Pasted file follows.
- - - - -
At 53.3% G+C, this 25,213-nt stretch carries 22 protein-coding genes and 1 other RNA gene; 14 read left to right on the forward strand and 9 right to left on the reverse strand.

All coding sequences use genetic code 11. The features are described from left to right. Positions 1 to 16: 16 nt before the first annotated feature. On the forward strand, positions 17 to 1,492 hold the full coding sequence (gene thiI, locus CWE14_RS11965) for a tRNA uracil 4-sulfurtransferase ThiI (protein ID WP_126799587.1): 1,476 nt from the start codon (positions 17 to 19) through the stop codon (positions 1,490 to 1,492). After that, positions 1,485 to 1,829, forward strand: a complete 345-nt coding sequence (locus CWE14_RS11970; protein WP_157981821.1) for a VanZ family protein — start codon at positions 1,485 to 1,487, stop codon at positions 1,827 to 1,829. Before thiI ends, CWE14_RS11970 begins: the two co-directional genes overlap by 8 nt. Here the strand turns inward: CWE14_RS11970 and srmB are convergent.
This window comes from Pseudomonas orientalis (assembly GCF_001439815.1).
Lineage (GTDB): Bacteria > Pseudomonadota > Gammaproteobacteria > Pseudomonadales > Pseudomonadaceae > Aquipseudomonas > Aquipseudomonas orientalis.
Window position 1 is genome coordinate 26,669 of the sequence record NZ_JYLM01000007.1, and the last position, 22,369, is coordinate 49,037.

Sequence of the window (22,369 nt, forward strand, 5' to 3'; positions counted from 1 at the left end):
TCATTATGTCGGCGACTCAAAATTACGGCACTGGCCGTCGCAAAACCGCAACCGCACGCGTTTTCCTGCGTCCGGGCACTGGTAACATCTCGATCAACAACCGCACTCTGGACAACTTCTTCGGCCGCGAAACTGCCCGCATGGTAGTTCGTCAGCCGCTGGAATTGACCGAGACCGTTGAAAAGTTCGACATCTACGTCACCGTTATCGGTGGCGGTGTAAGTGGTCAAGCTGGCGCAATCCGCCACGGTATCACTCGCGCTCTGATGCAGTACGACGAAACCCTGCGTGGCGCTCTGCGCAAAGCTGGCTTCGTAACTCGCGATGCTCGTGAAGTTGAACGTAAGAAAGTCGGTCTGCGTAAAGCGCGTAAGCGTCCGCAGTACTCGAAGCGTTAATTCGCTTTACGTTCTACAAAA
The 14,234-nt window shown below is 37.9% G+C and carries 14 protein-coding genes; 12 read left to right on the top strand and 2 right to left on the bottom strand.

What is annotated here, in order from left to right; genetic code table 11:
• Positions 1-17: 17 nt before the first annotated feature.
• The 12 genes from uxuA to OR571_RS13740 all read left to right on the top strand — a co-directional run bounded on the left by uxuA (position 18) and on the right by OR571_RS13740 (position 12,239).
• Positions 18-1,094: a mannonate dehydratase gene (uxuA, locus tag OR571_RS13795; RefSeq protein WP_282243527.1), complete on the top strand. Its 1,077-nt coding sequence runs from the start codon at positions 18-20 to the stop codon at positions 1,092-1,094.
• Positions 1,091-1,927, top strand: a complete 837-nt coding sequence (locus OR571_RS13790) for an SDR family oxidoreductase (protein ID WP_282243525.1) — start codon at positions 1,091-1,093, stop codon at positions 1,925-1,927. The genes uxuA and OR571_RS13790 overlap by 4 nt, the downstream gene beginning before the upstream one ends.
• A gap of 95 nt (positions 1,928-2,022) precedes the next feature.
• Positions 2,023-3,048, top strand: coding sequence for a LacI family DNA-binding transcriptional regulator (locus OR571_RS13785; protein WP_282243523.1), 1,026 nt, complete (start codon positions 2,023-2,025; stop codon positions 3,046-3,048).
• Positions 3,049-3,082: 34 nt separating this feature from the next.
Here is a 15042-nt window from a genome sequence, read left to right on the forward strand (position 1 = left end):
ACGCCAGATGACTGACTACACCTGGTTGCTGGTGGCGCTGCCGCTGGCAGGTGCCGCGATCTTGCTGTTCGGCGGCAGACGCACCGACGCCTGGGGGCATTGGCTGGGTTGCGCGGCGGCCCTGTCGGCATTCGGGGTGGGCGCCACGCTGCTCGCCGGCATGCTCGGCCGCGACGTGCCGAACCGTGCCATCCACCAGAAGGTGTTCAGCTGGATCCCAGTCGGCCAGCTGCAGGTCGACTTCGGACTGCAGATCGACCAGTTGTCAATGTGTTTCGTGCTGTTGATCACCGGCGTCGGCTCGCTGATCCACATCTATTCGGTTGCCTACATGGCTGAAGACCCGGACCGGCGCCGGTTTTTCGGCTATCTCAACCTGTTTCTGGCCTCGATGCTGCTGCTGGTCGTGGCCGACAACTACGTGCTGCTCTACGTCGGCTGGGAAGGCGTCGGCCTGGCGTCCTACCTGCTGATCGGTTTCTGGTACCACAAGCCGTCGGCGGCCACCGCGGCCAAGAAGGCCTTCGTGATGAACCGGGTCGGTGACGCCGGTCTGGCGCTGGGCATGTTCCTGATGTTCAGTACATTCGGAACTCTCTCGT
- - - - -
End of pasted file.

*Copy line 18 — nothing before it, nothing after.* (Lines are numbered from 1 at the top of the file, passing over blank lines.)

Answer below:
ACGCCAGATGACTGACTACACCTGGTTGCTGGTGGCGCTGCCGCTGGCAGGTGCCGCGATCTTGCTGTTCGGCGGCAGACGCACCGACGCCTGGGGGCATTGGCTGGGTTGCGCGGCGGCCCTGTCGGCATTCGGGGTGGGCGCCACGCTGCTCGCCGGCATGCTCGGCCGCGACGTGCCGAACCGTGCCATCCACCAGAAGGTGTTCAGCTGGATCCCAGTCGGCCAGCTGCAGGTCGACTTCGGACTGCAGATCGACCAGTTGTCAATGTGTTTCGTGCTGTTGATCACCGGCGTCGGCTCGCTGATCCACATCTATTCGGTTGCCTACATGGCTGAAGACCCGGACCGGCGCCGGTTTTTCGGCTATCTCAACCTGTTTCTGGCCTCGATGCTGCTGCTGGTCGTGGCCGACAACTACGTGCTGCTCTACGTCGGCTGGGAAGGCGTCGGCCTGGCGTCCTACCTGCTGATCGGTTTCTGGTACCACAAGCCGTCGGCGGCCACCGCGGCCAAGAAGGCCTTCGTGATGAACCGGGTCGGTGACGCCGGTCTGGCGCTGGGCATGTTCCTGATGTTCAGTACATTCGGAACTCTCTCGT